The Nevada Appeal
July 14, 1998

OurView

Yucca Mountain: When, not if . . .

It should come as no surprise that scientists studying Yucca Mountain have stopped trying to figure out whether it can safely store radioactive waste, but rather are spending their time engineering a way to make it safe.

Nevertheless, that admission by Department of Energy Project Director Lake Barrett in Sunday's edition for the Nevada Appeal should carry a degree of alarm for Nevada residents.

"We cannot provide assurance of complete nuclear radiation containment over hundreds of thousands of years," Barrett said, "We need to understand that, otherwise we could be saddled with unrealistic expectations; expectations that could result in rejection os an otherwise suitable site."

In other words, Barrett and the DOE have been handed an impossible job. Whatever they do, it is going to fail eventually. It's just a question of when.

For opponents of nuclear storage in Nevada, their hope is that the DOE fails immediately, In fact, they would argue DOE already has failed to show that Yucca Mountain is a reasonably safe place to store nuclear waste for the unforeseeable future.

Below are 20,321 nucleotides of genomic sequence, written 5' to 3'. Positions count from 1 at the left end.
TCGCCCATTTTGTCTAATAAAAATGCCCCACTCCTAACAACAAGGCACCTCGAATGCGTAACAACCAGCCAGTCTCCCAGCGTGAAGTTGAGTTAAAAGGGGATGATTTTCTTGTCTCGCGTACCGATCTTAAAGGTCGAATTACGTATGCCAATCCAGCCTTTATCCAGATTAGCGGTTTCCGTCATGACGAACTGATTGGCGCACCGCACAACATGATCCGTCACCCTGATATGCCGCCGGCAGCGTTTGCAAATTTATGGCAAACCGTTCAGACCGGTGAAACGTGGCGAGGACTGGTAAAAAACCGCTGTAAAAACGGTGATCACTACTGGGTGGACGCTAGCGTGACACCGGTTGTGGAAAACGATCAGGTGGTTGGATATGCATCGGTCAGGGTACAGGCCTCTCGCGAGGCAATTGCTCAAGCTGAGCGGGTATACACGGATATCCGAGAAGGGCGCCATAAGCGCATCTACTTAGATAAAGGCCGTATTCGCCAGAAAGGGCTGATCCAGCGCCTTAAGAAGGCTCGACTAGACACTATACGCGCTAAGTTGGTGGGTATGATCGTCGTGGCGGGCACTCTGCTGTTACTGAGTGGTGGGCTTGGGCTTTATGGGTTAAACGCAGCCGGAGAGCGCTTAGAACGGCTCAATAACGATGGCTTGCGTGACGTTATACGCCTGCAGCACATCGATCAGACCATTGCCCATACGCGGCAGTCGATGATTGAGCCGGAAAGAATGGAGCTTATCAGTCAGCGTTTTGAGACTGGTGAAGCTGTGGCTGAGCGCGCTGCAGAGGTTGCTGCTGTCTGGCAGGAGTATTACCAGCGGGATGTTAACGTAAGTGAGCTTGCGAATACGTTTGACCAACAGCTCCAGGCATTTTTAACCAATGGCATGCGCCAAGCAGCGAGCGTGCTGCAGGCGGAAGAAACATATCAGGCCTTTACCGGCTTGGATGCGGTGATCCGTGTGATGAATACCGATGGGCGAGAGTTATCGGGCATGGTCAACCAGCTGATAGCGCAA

That would mean spent fuel rods from around the country never would be shipped to Nevada

If Barrett and the DOE do their optimistic best, it will be thousands of years before a storage cask leaks, even longer before the radiation seeps into the water supply, and by then it will be harmless to humans.

Almost surely, that day would come after our lifetimes are over.

But if the worst happens, and it could, then the Yucca Mountain project has the potential to be a disaster for many generations.

We do not want nuclear waste to be shipped to Nevada. While it may seem inevitable, given the DOE's belief it can engineer around any problem that comes up, we still don't think it's worth jobs or money or any other form of federal mollification.

Perhaps, it's unrealistic for us to expect that nuclear waste will not be shipped from someone else's backyard to Nevada's backyard. It remains, however, a goal worth fighting for.

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